Plumerias are not native to Hawaiʻi but have been widely cultivated and naturalized in the islands. They are believed to be native to Central America, Mexico, and Venezuela. Plumerias thrive in warm, tropical climates and require well-drained soil and plenty of sunlight. The trees are known for their resilience and ability to tolerate drought conditions.
The plumeria is not native to Hawaiʻi but was brought to the islands in the 1860s by Dr. William Hillebrand, a German biologist. Initially associated with cemeteries, it later became a symbol of beauty and is widely used in leis.
Over time, numerous plumeria varieties have been cultivated, featuring different colors, scents, and petal shapes. Plumeria holds significant cultural importance in Hawaiian traditions, symbolizing various aspects of life and nature.
Plumeria flowers are widely used in creating leis. Leis are often worn and exchanged during special occasions. The giving and receiving of leis are gestures of aloha, which represents love, compassion, and hospitality. The act of giving a plumeria lei is a way of expressing warmth and positive feelings toward others.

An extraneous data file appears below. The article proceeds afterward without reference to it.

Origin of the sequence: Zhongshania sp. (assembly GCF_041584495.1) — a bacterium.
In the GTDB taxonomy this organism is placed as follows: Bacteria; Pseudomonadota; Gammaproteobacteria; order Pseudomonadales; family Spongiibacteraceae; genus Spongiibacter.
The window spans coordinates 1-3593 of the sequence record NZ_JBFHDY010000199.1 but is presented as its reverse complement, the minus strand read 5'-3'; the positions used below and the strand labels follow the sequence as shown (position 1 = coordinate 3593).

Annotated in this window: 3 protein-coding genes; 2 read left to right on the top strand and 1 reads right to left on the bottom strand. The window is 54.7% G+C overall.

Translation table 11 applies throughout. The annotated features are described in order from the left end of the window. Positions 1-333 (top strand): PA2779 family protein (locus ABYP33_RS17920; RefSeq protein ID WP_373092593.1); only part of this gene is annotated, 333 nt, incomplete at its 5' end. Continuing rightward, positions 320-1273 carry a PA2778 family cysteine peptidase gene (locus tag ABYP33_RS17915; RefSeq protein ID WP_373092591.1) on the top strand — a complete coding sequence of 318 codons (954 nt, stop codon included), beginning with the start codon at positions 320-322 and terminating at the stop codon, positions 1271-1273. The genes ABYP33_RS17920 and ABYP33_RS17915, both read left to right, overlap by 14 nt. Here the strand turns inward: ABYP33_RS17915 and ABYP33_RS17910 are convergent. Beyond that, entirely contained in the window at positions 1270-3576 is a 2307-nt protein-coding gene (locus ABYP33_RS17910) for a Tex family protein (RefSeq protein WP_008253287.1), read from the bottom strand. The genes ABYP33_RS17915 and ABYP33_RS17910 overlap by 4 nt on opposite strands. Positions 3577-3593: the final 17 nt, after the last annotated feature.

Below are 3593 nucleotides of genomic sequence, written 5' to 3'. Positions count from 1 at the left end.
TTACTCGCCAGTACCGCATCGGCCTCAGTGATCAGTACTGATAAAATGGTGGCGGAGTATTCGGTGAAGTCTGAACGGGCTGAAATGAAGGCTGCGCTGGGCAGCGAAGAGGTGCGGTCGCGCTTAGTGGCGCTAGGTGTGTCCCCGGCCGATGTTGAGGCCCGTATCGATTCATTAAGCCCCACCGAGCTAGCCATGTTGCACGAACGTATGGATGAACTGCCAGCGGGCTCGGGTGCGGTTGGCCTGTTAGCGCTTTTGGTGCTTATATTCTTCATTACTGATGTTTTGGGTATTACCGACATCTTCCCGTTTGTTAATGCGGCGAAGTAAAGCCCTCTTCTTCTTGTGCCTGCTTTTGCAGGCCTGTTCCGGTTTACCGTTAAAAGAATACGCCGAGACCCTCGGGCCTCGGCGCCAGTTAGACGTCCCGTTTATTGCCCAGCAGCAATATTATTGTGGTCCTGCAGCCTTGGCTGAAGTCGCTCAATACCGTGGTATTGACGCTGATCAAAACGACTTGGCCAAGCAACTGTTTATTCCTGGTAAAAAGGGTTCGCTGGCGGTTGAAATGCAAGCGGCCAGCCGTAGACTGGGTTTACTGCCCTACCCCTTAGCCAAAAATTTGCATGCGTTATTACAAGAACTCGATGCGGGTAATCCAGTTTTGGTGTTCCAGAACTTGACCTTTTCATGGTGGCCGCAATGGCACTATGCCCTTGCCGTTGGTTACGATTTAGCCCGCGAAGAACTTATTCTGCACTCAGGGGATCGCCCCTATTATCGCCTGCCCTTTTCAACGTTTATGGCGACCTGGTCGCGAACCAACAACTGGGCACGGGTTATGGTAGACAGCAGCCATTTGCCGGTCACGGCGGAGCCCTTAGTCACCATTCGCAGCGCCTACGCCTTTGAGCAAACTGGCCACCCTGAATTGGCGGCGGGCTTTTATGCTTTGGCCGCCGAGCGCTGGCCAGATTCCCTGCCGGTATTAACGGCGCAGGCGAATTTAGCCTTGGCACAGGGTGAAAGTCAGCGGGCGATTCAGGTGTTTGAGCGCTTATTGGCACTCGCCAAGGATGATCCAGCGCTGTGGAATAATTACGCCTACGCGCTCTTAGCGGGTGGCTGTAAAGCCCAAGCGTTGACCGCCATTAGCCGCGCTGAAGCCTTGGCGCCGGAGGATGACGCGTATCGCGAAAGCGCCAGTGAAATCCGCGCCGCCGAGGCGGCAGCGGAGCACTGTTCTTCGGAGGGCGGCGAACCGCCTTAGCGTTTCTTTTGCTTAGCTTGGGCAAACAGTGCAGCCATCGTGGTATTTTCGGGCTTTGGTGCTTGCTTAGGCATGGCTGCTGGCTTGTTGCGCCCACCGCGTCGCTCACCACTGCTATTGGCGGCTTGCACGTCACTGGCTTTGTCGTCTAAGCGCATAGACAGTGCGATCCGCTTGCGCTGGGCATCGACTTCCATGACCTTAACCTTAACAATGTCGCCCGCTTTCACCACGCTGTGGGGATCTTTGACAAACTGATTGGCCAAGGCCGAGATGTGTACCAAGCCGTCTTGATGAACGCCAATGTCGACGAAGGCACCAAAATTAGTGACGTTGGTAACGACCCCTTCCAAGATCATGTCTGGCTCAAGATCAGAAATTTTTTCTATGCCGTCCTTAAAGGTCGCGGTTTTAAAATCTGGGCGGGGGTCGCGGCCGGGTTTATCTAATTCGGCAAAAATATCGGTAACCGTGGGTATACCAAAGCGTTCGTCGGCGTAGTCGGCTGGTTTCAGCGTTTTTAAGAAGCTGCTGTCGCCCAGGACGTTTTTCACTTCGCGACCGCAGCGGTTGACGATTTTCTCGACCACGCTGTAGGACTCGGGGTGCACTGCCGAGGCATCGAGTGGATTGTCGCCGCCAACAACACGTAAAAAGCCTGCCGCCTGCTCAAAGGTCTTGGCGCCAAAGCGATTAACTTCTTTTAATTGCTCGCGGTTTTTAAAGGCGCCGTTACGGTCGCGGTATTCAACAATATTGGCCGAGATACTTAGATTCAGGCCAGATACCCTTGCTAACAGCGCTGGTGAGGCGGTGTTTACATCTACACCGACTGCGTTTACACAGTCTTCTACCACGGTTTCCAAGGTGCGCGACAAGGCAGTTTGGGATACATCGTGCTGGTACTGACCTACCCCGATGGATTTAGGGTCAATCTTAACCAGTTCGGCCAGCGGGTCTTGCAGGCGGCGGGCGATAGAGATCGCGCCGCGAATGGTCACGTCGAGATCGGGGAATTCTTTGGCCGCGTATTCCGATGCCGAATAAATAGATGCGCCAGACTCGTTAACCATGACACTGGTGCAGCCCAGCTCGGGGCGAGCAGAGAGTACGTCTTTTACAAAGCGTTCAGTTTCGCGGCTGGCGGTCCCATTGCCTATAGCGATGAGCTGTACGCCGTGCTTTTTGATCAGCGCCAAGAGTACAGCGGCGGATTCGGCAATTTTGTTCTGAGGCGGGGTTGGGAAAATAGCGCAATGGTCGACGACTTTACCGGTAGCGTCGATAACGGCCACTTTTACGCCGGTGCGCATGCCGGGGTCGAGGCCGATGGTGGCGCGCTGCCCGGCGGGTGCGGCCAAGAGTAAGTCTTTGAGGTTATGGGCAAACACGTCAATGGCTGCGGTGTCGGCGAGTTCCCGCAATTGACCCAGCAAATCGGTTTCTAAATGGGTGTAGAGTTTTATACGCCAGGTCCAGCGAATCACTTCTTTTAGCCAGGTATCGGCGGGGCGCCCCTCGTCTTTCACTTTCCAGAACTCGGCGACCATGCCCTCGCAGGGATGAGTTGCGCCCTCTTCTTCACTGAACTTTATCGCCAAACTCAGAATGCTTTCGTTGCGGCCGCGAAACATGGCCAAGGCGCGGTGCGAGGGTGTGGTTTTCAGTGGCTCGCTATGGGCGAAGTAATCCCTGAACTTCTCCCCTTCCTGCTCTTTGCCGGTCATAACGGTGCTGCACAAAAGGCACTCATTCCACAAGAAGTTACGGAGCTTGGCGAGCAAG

Plumeria, with its vibrant and fragrant blossoms, has made its mark on Hawaiian fashion in various ways. Plumeria motifs are commonly incorporated into Hawaiian jewelry design. Whether in the form of pendants, earrings, or rings, plumeria-inspired jewelry reflects the cultural significance of the flower. These pieces are often crafted with attention to detail, capturing the delicate and graceful qualities of plumeria blossoms.
One of the classic ways to wear Plumeria flowers is by tucking them behind the ear. The choice of which ear to adorn with the flower carries its own significance. Placing a flower behind the right ear signifies that the woman is available and seeking a relationship, while placing it behind the left ear indicates that she is already in a committed relationship.